6. Cook the noodles and plate your dish: To the large pot of boiling water, add the fresh ramen noodles and cook 1 to 2 minutes, or until the noodles are tender, stirring frequently to prevent sticking. Drain the noodles thoroughly. Stir the cooked noodles into the soup and remove from heat. To plate your dish, divide the soup and noodles between 2 bowls and lay the coated flank steak on top. Garnish with the green parts of the scallions. Enjoy!
2 cloves garlic
1 small bunch cilantro
1 ounce dark chocolate
½ cup long grain white rice
1 6-ounce can tomato paste
1 tablespoon golden raisins
2 boneless, skinless chicken breasts
1 tablespoon mole spice blend (chili powder, smoked paprika, cinnamon, coriander & cumin)
1. Prepare the ingredients: Wash and dry the fresh produce. Peel and mince the garlic and shallot. Finely chop the chocolate. Thinly slice the scallions, separating the green tops and white bottoms. Pick the cilantro leaves off the stems; roughly chop the leaves. Peel the lime, avoiding the white pith; mince the peel to make 2 teaspoons of zest. Cut the lime into quarters.
2. Cook the rice: In a small pot, combine the rice, 1 cup of water and a big pinch of salt. Heat to boiling on high, then cover, reduce the heat to low and simmer 15 minutes, or until all the liquid is absorbed. Remove from heat and let stand, covered, for 5 minutes. Fluff the finished rice with a fork and stir in the lime zest, juice of 2 lime wedges, half the cilantro and all but a pinch of the green parts of the scallions (reserve the rest for garnish); season with salt and pepper. Leave uncovered and set aside.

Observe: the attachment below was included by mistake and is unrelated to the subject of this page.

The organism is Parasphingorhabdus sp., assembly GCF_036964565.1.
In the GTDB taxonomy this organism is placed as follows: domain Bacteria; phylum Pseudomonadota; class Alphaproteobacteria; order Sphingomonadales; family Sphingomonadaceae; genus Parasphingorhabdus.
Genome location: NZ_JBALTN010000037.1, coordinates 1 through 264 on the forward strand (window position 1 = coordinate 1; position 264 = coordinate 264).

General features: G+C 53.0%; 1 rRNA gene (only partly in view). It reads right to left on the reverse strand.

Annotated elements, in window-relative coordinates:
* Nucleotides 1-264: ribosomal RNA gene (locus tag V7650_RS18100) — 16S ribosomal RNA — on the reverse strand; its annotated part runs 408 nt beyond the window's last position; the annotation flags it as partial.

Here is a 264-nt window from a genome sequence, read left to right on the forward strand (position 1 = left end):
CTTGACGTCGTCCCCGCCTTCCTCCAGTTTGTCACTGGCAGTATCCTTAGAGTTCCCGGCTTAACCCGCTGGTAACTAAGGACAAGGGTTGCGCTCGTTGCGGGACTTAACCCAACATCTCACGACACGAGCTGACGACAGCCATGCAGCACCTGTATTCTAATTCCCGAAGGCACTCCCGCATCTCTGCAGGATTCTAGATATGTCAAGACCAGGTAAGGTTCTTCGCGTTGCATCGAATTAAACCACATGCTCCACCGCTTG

3. Cook the chicken: While the rice cooks, season the chicken with salt and pepper on both sides. In a medium pot, heat 2 teaspoons of olive oil on medium until hot. Add the chicken and cook 3 to 5 minutes per side, or until golden brown and cooked through. (Loosely cover the pot with aluminum foil to help the chicken cook faster.) Transfer the chicken to a plate, leaving any drippings in the pot. Loosely cover the plate with aluminum foil to keep warm.
4. Start the mole sauce: To the pot with the chicken drippings, add 2 teaspoons of olive oil and heat on medium until hot. Add the garlic, shallot and white parts of the scallions and cook, stirring frequently, 30 seconds to 1 minute, or until fragrant. Stir in the tomato paste and cook 3 to 4 minutes, or until caramelized, stirring and scraping the bottom of the pot frequently.